I had to look at myself before I looked at the others. It was too was to easy to say that they where in the wrong, their life styles invited criticism in an obvious way; they drank to excess, partook in drugs, took sexual partners on a whim and fought with strangers.
Should living a life without such debauchery a point of pride? We would all die in the end. Would my abstinence from what society considers morally wrong really going to make a difference. I was sure there was to be no judgement at the end, no one totting up scores to see if I would be reborn a flea or a tree, a potato or potentate, nor would my entrance into some nirvana or Valhalla be dependent on my performance during my life, of this I was sure. Was this reason enough to be careless in my life?
So I tried it, I tried the debauched life, I drank in excess (it caused me to vomit), I took drugs (it broke my mind and consumed me whole), I had one night stands (I felt dirty, or fell in love) and I fought with strangers (when I lost I felt pain, when I won I felt anguish). It was harder to leave that lifestyle than to enter it. I became dependent on drugs and alcohol to relax, I lusted after women, and my temper was a constant threat.
I struggled to remember the life I had had before. I filled my days with recovery from the previous night or hunting down drugs which would entertain me. I lost what skills I had previously used for recreation, my body grew slow and ugly. I looked around and saw others who lived as I did but didn’t show the signs of fatigue that I did. It seemed I was not made for this life, so I moved away from it. I stopped taking drugs, I drank only in moderation, I started dating a girl steadily. I never fought with anyone.
Although I had removed the causes of my downfall I did not return to my previous life. I had gone to far down the line, to far from the majority of society. I could not spend time with those who had lived a clean life, we could not connect. Their worries seemed trivial, there lives mundane. I had reached such artificial heights that the plateau of ordinary existence bored me.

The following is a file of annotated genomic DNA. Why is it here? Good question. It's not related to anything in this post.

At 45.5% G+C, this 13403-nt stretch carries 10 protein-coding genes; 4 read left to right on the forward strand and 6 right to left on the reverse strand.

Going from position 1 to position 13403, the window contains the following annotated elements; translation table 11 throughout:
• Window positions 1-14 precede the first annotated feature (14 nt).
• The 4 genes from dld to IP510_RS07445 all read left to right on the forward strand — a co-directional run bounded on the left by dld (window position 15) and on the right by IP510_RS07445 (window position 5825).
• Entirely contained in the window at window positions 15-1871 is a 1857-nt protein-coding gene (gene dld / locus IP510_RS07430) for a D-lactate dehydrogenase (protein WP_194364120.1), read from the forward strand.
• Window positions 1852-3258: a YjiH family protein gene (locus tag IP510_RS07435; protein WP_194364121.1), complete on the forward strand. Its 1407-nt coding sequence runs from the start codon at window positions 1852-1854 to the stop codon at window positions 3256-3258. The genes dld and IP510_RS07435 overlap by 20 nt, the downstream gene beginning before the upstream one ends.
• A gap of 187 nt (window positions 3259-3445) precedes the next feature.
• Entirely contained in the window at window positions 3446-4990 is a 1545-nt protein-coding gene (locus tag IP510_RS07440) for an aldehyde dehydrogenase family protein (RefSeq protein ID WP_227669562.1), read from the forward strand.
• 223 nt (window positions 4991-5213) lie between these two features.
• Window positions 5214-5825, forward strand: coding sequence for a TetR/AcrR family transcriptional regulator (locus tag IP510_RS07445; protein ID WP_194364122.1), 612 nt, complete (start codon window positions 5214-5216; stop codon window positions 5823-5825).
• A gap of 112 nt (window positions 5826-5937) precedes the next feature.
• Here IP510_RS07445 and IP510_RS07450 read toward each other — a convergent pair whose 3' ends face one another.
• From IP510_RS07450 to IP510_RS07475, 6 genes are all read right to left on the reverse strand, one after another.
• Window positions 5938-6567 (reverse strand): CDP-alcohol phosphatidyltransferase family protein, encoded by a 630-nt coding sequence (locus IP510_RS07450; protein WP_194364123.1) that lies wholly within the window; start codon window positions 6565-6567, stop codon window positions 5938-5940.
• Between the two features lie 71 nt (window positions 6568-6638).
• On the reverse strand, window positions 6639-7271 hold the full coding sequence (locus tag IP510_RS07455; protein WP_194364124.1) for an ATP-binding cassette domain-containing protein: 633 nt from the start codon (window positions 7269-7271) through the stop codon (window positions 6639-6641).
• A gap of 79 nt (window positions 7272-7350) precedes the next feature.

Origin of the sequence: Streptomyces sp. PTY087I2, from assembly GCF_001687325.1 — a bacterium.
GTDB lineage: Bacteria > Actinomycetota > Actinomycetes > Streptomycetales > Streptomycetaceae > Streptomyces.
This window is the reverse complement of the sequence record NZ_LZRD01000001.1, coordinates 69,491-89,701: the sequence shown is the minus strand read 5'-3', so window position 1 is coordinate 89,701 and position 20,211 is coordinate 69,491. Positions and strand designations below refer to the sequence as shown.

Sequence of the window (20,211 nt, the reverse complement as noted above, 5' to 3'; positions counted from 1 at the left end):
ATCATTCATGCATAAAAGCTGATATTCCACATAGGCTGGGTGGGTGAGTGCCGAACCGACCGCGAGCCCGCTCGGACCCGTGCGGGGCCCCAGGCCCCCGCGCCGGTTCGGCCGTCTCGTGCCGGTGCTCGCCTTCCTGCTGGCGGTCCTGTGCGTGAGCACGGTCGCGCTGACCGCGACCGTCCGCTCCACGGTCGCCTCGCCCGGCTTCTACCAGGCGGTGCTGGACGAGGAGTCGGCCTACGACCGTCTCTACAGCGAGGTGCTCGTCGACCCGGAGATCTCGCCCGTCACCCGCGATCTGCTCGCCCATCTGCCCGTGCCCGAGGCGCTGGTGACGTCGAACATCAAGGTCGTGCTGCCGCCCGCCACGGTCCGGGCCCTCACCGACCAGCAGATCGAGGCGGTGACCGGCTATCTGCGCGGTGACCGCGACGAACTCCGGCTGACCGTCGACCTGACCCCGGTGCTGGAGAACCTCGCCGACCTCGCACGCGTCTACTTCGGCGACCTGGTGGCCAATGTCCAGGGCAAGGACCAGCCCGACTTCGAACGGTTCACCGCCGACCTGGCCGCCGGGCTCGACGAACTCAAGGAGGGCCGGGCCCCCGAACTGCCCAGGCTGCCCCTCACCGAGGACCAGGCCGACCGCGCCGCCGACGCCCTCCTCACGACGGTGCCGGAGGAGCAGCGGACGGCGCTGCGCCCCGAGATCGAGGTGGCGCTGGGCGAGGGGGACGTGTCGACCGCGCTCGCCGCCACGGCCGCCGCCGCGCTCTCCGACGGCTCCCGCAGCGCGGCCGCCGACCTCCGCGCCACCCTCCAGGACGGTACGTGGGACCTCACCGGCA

I moved away from where I had lived, left both my old lives behind. I moved to a different country and learned a new language. I slowly made new friends. When I went to parties with my new friends I drank in moderation and when some reveler would offer me drugs I would decline. No one seemed to mind. When a girl would approach me I would speak with her, dance with her, joke with her and entertain her, but I would not allow her to touch me. One night there was a fight and I became involved in it, I didn’t throw a punch, I just tried to separate the arguing people. I was thanked for this. People seemed to value my company, and thought me wise not to indulge to deeply in alcohol, they admired that I didn’t need drugs to have fun, and though they thought it strange that I didn’t bring home any of the many girls that took a fancy to me they decided that I must love someone else. I didn’t challenge that idea, though it was untrue. I didn’t love anyone, I didn’t love anything, I just lived from one day to the next, sometimes from one week to the next.
I wished I had never strayed from my path, had never experimented with debauchery. I looked at men in suits, men with fine jobs, men who commanded respect and I imagined that they had never delved into low society. They lived in a world that I would never know, and I tried to learn about my world so that I might command respect within it, but it seemed to me that I lived between worlds, or alongside worlds, but not in one and I felt lonely and slept late on those mornings which I could.